by Marilyn Rogers-Bull & Percy
Solon, Maine 04979
The following is from an old 1995 column that I wrote in the Somerset Gazette: It starts, Good morning my friends, don’t worry, be happy!
Shouldn’t do this after those words but I’m frustrated. So have to admit that monster (computer ) got the best of me this morning, well it really started last week when I pushed that print button and this column kept coming out and I couldn’t get it to stop until I pulled the plug. On a good day I cringe at the paper the thing wastes, it amazes me how people talk about saving the trees and then in the next breath say how wonderful computers are. Anyway, this morning the “Thing” wouldn’t let me in so I’m typing it! – Peter, I need your HELP! I still get frustrated with this computer, but Peter is still helping me, and I thank him very much.
This week I’m going to put in a letter that was in that 1995 paper, and its title was Four Candles Burned Constantly, by Ethel Bowen. When I look back on World War II, I think of the day when we were all let out of school so we could see our National Guard off to what we thought would be a training session. Little did we know that a few short months later the United States would be in the middle of a war, and they would be participating in it. The Skowhegan High School band escorted the “Guard” to the train station, with us lining Water Street, cheering them on.
This journey for most would end up being a horrible experience, costing some of them their lives, bringing sorrow to their families and the whole town. I can remember Aunt Bernice and Uncle Bill sending their four sons and two sons-in-law off to foreign lands to fight for their country. I lived next door to them. Aunt Beatrice burned four candles continuously, one for each one of her boys. She also had a flag in the window with four stars surrounding it. One son who was wounded three times in Germany, was sent back after recuperating from his injuries twice. The third time he was to have been sent back in a few days, but the war was declared over in the European Theatre, so he was sent home instead.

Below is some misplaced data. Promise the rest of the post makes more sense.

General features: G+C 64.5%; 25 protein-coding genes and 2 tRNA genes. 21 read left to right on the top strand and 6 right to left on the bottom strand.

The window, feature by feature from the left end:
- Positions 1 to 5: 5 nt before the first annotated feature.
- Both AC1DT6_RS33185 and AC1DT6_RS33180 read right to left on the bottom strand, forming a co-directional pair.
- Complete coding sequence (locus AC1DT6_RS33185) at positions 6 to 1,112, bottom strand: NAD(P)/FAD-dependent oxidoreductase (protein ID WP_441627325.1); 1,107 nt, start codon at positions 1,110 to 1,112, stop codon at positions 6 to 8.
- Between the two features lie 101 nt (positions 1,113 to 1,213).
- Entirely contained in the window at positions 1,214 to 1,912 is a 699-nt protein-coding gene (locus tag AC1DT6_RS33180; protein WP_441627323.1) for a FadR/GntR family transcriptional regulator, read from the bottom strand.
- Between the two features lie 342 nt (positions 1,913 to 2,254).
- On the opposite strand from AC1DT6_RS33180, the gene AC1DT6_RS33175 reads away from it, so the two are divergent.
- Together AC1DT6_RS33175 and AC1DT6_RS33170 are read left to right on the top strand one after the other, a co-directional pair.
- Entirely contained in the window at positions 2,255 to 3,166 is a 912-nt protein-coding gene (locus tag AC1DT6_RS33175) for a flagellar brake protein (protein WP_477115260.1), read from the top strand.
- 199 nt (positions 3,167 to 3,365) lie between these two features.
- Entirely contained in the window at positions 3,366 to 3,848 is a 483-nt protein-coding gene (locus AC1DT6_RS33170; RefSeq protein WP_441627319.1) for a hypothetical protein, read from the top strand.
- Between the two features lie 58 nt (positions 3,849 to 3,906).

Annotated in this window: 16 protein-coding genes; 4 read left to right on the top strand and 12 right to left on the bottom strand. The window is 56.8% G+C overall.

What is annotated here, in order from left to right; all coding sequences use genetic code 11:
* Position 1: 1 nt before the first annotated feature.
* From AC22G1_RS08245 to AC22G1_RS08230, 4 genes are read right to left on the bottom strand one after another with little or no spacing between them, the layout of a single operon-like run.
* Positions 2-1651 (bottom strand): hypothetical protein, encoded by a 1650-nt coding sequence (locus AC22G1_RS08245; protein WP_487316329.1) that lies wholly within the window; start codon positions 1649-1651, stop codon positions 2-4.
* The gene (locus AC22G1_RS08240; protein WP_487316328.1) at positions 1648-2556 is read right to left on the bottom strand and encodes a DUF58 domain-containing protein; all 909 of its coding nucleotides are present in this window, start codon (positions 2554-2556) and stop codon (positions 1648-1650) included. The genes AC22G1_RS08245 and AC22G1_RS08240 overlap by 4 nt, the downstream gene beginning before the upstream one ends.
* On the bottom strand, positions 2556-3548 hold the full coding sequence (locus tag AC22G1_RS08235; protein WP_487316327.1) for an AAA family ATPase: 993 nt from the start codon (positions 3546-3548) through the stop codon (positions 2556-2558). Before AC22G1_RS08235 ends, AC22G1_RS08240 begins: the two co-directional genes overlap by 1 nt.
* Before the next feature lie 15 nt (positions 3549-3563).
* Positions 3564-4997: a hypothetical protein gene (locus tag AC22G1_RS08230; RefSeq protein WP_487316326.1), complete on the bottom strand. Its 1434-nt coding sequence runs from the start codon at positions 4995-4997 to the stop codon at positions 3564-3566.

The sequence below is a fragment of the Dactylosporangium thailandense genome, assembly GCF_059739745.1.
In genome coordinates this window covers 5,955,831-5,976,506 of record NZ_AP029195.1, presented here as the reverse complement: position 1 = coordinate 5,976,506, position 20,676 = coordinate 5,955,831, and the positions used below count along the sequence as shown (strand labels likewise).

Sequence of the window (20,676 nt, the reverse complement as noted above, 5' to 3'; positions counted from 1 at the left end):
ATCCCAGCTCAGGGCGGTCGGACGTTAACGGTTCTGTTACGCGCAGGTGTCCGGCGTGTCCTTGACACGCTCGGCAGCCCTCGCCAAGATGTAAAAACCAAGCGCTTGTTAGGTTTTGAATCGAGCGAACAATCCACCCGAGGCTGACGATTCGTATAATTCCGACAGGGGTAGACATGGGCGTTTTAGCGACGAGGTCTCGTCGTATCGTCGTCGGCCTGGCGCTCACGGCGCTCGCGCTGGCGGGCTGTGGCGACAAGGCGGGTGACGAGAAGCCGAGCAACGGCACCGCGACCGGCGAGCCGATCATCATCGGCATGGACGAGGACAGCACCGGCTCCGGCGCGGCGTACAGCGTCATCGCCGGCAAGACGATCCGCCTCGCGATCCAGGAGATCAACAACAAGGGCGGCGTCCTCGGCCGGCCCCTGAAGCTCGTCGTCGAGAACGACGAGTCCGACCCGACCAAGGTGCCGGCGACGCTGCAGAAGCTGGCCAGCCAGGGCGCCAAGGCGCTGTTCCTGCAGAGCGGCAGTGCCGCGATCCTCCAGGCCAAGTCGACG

Another son contracted malaria while in the Pacific and was a long time recovering. One son-in-law lost a finger during a raid in Germany, and the other was injured in the Pacific. Of the two remaining sons, one was in the Signal Corp in the Pacific. I can still picture Aunt Bernice watching for the mail and rushing out to the mailbox hoping that she would get a letter from one of them. When she did she shared them with the rest of the family.
I can tell you, there was delight and celebration in that family when the war was declared over and they returned home. This family was very fortunate. Other families were not. The first time I saw my mother cry was when my brother left home for basic training. He came home on leave, then was sent to Germany He was fortunate as six months after he got there he stayed in the Army of Occupation until he was discharged.
And now for some good advice called The Way to Be a Friend. The way to be a friend is just To strive each day to be A firm believer in the strength Of human dignity.To teach each fellowman the way That you would like to be, With deep respect for each man’s worth And his integrity. The way to be a friend is just To keep a smiling face, To realize that laughter adds A special note of grace. The way to be a friend is just To give and give and give Of help and care and kindly words Each day that you shall live, To shun away each petty doubt And open up the heart, To let in the thoughts of love and trust, Which is how friendships start.
Sorry that this is a rather short one but we have to go to Skowhegan in the morning so Lief can get his LAST SHOT……… and we will probably celebrate big time!
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